Chilliwack nominees ready for FVMA

The 2016 Fraser Valley Music Awards show is set for Saturday, July 16. Chilliwack nominees discuss the impacts of the FVMA initiative.

There are nine Chilliwack nominees (incl. Lakeisha

There are nine Chilliwack nominees (incl. Lakeisha

The inaugural gala show for the Fraser Valley Music Awards is just around the corner.

The community initiative by UFV’s CIVL-FM is one that serves to revitalize the regional music scene, raise awareness for independent bands, and bring all facets of the local music industry together to network and celebrate, said FVMA coordinator James Kasper.

They put out the call for solo artists and bands to submit their best music samples back in March. A committee narrowed down the applicants to unveil the nominees in May, which are up for the top spots across 12 award categories.

“We’re in the homestretch now,” Kasper says as he irons out the final details for the high-calibre evening of performances and award presentations.

On July 16, musicians and fans from all across the valley will pour in to the Abbotsford Arts Centre to celebrate the incredible talent drawn from Surrey to Harrison.

Plenty of locals are lending their talent to the mix. The Progress reached out to a few Chilliwack nominees as they eagerly await the awards show next Saturday.

In the Folk/Roots category, Chilliwack-raised Matt Lowen is a contender. He busily toured his second album Last Year’s Leaves (2014) through last year, and is currently slowing down a bit to revisit his kitchen writing table.

“[Last Year’s Leaves] was about change and loss, and my new direction is exploring change and gain,” Lowen simplified of the more glass-half-full perspective he’s taking with new material.

Lowen is on the entertainment line-up for the awards gala, where he’ll perform an all new arrangement of a well-loved track.

“It feels good to be a part of this, to have like-minded creative individuals that have all been looking forward to this one big event,” he said of the FVMAs.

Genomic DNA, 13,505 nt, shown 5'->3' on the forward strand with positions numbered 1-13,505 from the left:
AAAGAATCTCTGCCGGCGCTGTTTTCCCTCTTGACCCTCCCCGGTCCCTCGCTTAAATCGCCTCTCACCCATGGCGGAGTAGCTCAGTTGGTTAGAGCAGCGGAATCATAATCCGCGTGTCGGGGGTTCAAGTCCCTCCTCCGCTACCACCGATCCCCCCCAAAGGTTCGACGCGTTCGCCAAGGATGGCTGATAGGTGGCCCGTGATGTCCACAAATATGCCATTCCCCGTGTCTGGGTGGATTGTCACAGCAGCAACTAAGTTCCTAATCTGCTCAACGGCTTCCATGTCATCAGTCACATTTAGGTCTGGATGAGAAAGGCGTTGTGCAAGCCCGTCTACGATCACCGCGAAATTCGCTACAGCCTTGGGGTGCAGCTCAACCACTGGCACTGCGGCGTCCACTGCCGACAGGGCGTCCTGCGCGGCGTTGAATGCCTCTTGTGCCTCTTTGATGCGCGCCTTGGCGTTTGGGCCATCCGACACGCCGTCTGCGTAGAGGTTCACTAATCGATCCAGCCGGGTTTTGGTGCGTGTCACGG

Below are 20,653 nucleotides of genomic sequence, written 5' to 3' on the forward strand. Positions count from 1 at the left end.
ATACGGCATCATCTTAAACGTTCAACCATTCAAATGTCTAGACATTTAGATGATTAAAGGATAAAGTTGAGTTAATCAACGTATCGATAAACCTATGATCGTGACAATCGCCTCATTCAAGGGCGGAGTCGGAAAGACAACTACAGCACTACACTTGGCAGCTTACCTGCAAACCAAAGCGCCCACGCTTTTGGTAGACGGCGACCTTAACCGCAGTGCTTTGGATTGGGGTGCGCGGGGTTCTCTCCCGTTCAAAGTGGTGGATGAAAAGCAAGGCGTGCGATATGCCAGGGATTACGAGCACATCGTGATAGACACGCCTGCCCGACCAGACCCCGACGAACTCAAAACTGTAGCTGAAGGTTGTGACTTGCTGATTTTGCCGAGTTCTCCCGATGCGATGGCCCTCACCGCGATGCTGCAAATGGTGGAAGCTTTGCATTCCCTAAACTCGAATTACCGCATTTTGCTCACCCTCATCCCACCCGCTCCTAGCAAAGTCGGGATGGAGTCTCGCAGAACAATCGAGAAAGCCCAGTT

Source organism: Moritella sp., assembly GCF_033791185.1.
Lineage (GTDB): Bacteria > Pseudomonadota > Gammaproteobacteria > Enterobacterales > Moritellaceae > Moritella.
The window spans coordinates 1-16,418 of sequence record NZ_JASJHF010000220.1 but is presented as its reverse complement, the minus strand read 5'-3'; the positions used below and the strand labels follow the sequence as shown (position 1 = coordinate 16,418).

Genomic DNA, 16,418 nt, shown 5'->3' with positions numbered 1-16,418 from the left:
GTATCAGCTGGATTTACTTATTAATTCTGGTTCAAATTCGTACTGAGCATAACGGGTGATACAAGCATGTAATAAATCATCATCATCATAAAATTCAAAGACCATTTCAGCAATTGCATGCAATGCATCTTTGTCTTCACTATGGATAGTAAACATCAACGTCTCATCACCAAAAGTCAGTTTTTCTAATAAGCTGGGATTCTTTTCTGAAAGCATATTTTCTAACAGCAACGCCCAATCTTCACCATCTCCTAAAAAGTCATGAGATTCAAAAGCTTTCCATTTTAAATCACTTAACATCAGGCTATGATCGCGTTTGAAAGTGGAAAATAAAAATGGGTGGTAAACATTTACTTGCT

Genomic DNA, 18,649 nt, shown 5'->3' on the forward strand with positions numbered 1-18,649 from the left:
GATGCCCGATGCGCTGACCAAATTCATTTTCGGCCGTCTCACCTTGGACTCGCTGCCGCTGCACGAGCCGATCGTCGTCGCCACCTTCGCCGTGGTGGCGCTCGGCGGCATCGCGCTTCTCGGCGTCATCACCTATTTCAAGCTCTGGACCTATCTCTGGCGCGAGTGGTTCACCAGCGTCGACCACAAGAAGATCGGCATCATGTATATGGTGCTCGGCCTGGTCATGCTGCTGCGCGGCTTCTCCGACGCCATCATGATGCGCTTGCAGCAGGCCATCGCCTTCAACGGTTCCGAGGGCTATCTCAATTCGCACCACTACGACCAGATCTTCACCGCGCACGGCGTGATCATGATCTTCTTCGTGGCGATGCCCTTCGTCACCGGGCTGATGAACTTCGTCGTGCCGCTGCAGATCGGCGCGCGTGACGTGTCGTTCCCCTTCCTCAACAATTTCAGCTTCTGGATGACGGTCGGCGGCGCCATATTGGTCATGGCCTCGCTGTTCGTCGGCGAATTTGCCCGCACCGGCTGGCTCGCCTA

Like Vancouver and Victoria, the Fraser Valley music scene has “a lot happening,” and this is one way to bring attention to it, he added.

Getting your music heard can be particularly tough for young artists.

Nominee in the For and By Youth category, 18-year-old up-and-comer Lakeisha Hewitt has been taking vocal and guitar lessons, rehearsing covers and writing originals for years. This Chilliwack Secondary grad is up on stage sharing them at the Tractorgrease Café open mic just about every week.

She’s stoked to have been approached recently by both the Mission and Vancouver Folk Music Festivals, performing at which has always been a dream of hers.

“[The FVMAs] support all musicians of all ages from all over. It’s a great learning experience and networking opportunity,” she says, “and it helps you become more comfortable with putting your music out there.”

As she gigs and networks as much as possible to build her reputation and repertoire, she’s looking forward to her musical future, which may include an original album and potentially fronting a band.

Open Letters is a pop punk band nominated in the Loud category, comprised of Reuben Houweling (vocals/guitar) Kyle Shields (vocals/bass) and Trent Otter (drums/vocals).